As mystery fans, we have all watched or streamed many British TV detective series. Having said that, if you are craving for more, here are three more memorable and older ones which you might not have seen:
Prime Suspect. This is a police procedural television drama series devised by Lynda La Plante. It stars Helen Mirren as Jane Tennison, one of the first female Detective Chief Inspectors in Greater London’s Metropolitan Police Service, who rises to the rank of Detective Superintendent while confronting the institutionalised sexism that exists within the police force.
Prime Suspect focuses on a no-nonsense female Detective Chief Inspector (DCI), Jane Tennison (played by Helen Mirren), who is an officer in the Metropolitan Police, initially at the fictional Southampton Row police station. The series follows her constant battles to prove herself in a male-dominated profession determined to see her fail, with the support of her boss, Detective Chief Superintendent Mike Kernan (John Benfield), and loyal Detective Sergeant Richard Haskons (Richard Hawley). In later series, Tennison is reassigned to rotating duties, including a Vice Squad in Soho and a Gang Squad in Manchester. She is promoted to Detective Superintendent in series four, and retires from policing at the end of series seven.
Rebus. This detective drama series is based on the Inspector Rebus novels by the Scottish author Ian Rankin. The series was produced by STV Productions for the ITV network, and four series were broadcast between 26 April 2000 and 7 December 2007.
The first series starred John Hannah as DI John Rebus; and was co-produced by Hannah’s own production company, Clerkenwell Films. After Hannah quit the series, the role of Rebus was re-cast, with Ken Stott appearing as Rebus in three subsequent series, which were produced in-house by STV.
The first series is very different in both format and style. Hannah’s portrayal of Rankin’s world-weary detective was questioned by many who knew the books, as he did not physically match their image of John Rebus; Hannah himself has said he felt forced into the role, having been executive producer, when his own choice for the role, Peter Mullan, was rejected by STV.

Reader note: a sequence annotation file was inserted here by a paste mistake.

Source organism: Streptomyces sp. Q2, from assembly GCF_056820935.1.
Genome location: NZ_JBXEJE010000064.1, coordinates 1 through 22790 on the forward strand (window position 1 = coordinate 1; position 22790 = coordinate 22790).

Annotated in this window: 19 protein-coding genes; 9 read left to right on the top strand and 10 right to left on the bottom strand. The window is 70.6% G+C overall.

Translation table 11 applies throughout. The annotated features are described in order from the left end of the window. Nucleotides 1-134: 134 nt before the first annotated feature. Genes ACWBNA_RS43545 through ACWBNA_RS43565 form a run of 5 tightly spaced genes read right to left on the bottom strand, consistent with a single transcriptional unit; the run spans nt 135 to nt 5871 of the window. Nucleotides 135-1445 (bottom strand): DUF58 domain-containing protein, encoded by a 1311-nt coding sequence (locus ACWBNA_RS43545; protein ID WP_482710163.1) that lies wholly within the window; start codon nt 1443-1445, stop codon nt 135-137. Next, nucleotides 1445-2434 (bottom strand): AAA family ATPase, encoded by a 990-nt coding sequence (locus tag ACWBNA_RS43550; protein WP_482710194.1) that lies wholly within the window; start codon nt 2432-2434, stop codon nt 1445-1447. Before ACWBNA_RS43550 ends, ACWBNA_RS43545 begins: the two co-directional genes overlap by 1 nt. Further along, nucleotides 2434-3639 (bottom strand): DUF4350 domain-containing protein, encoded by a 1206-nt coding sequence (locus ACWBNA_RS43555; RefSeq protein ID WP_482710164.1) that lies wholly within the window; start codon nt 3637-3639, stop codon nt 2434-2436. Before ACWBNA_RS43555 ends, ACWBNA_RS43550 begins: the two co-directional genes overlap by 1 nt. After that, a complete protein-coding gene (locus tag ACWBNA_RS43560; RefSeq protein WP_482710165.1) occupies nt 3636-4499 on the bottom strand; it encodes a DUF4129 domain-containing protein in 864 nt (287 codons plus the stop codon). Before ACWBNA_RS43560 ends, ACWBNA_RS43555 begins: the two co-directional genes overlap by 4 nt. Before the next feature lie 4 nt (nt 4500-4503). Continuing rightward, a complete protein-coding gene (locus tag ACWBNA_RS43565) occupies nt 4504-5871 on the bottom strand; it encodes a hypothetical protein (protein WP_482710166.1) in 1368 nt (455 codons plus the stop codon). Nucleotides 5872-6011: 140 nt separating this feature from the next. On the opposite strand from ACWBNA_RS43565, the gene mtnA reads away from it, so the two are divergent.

However his interpretation of the inspector is acknowledged to be deeper than the later productions, using narration to expand the viewers insight into the characters thoughts, or to reveal background information, which never occurs during Stott’s tenure. The earlier stories also retained the darkness of the novels and were more faithful to the original storylines, while longer running times meant that each story could be less ruthless with Rankin’s many asides and sub-plots.
Dalziel and Pascoe. This popular British television crime drama is based on the novels of the same name, written by Reginald Hill. The series was first broadcast on 16 March 1996, with Warren Clarke being cast as Dalziel (pronounced “dee-ell”) and Colin Buchanan being cast as Pascoe.
The series is primarily set in the fictional town of Wetherton in Yorkshire, and “follows the work of two detectives that are thrown together as partners. Complete opposites. Different backgrounds, different beliefs, different styles. They get on each other’s nerves. They are continually embarrassed by each other. But their differences make them a stunningly brilliant crime-solving team.”
The first three series were entirely based on Hill’s novels, as were the first two episodes of series four. However, all subsequent stories, with the exception of “Dialogues of the Dead”, are stories written exclusively for television, and have not appeared as subsequent novels. The series was produced by BBC Birmingham, and broadcast on BBC One until 22 June 2007, running for a total of eleven series. The series was axed in 2008, citing falling viewing figures as the main reason.